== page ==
I confess I’ve been feeling quite unfrugal recently. All this spending on our house makes me wonder if I’m losing points in the thrift department.
I mean, would a big saver pay an interior designer? Would a savings expert buy a house in one of the most expensive cities? Would a thrifty person renovate — wouldn’t she figure out ways to make do?
But then I thought about it: I have always valued home. I don’t just spend a lot of time at home because it’s frugal. I’m a domestic person. Instead of playing sports or going on nature walks, I love being at home with my kids, cooking, doing crafts, organizing, having people over. The home section is my favorite section of the newspaper. Instead of handbags, antiques are what I love shopping for. And having a haven that is both comfy and pleasing to look at is important to me. Creating a beautiful abode is what my sister, Jenny, would call “functional art.”
Put Your Money Where Your Heart Is
J.D. Roth of Get Rich Slowly says the essence of frugality is spending as little as you can on most things so you can spend lavishly on a few things that you love.
All these years of marriage, while my husband has been in training, we have not been able to spend lavishly. Not spending has become such a way of life that I have almost convinced myself that spending is wrong.
The thing is, it’s OK to spend money responsibly. Ramit Sethi of I Will Teach You to Be Rich says, I don’t care if you spend thousands of dollars on shoes, going out, or organic food. As long as you are on-track in meeting your long-term financial goals — whether it’s repaying student loans or setting aside 20% of your income for the future — then it’s all right to live a little.
Plan for the Future, Then Live in the Present
We eat almost all our meals at home, we clean our house, we drive used cars. Since spending less is just one side of the coin, we are working hard to boost income too. My husband recently went from part- to full-time at the hospital; he works most evenings in his private practice; and he has just taken on a third job doing weekend calls. And I’m trying to do my part by ramping up to advertising on my site (thank you for responding to my survey!), and reducing my extraneous work commitments so I am not spreading myself too thin.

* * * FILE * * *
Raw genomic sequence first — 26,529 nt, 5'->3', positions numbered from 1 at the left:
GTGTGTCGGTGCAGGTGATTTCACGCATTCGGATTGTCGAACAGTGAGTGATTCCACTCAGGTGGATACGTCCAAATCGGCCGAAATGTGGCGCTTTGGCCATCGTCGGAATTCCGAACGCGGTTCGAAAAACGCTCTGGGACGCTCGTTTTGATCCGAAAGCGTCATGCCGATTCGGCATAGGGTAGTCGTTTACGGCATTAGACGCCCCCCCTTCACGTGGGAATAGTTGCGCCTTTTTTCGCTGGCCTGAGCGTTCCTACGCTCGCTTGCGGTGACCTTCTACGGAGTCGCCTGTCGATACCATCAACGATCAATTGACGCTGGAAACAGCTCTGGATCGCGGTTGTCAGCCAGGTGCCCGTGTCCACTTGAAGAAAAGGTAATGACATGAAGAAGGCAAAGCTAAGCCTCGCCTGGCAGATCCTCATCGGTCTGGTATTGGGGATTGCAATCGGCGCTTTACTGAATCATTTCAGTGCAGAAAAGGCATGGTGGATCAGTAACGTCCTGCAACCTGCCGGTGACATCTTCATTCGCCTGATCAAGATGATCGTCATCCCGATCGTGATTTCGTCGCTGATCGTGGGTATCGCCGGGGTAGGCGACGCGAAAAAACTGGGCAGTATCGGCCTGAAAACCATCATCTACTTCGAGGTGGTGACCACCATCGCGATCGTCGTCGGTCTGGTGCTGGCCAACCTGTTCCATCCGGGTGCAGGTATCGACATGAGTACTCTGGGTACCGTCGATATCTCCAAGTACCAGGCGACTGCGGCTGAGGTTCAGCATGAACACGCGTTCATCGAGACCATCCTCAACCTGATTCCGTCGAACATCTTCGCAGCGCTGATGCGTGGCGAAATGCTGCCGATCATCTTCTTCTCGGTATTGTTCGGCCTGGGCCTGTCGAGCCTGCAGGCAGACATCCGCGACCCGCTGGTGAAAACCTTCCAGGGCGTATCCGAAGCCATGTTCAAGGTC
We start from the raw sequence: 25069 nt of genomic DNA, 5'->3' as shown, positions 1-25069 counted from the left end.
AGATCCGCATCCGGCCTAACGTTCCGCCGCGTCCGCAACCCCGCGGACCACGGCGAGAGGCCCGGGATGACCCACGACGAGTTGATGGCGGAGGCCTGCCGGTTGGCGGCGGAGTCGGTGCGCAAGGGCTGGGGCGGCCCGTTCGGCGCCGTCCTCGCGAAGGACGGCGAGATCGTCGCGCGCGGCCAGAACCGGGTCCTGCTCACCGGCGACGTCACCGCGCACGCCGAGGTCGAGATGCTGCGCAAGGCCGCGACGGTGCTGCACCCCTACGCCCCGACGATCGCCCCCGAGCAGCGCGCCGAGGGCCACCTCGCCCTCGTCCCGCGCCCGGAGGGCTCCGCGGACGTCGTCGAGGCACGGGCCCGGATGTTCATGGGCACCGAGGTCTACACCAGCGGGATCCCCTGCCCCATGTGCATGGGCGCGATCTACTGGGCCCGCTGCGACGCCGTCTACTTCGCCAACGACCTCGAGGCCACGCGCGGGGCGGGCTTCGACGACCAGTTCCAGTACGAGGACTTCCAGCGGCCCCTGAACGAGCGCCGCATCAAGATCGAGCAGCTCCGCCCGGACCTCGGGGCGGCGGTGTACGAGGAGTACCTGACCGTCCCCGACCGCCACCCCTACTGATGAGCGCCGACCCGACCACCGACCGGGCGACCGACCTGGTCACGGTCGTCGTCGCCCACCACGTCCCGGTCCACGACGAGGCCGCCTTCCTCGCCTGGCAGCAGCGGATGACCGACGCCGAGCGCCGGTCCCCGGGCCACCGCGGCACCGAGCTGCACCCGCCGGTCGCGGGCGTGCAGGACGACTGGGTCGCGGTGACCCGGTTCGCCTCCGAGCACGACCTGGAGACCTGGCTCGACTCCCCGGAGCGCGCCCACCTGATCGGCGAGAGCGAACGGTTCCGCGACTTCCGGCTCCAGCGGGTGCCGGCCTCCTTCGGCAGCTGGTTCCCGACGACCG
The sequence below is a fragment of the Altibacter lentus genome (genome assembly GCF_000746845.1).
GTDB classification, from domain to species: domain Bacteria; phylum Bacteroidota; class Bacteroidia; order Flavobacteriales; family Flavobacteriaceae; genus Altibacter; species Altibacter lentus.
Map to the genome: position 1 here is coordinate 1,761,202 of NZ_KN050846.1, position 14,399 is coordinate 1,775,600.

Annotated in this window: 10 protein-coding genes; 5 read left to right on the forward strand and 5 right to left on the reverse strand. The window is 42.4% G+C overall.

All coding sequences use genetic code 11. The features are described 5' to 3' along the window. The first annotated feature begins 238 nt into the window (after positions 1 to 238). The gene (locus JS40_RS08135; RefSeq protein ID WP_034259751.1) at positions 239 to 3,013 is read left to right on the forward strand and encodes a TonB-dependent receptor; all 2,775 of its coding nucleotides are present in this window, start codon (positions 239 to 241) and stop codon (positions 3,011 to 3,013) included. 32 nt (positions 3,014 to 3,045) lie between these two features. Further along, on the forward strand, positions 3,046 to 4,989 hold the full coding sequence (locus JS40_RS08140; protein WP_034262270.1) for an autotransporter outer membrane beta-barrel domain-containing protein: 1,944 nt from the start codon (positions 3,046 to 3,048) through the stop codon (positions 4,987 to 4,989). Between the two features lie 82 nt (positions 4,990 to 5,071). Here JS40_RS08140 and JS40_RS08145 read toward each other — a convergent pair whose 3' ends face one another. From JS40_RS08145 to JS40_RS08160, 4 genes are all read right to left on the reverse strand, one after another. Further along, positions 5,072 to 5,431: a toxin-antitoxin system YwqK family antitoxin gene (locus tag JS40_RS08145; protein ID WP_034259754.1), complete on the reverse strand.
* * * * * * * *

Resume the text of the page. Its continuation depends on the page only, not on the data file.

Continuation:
Fine wine, luxe trips, and high-end appliances are not important to us. But the one thing we do want to spend our money on is the house. The only reason we were able to afford this house is because it needed some work. And now we’re doing it. And it’s fun and overwhelming and all-consuming and exciting and stressful all at once. But it’s what we wanted — to create a place that feels like home.
In this article for Parentables, I talk a little bit more about what conscious spending means, the 3 things you need to do it, and how I grew up from wild and troubled 20-something to the more evolved (but still imperfect) mother and wife who is trying to make the right decisions for her family and herself: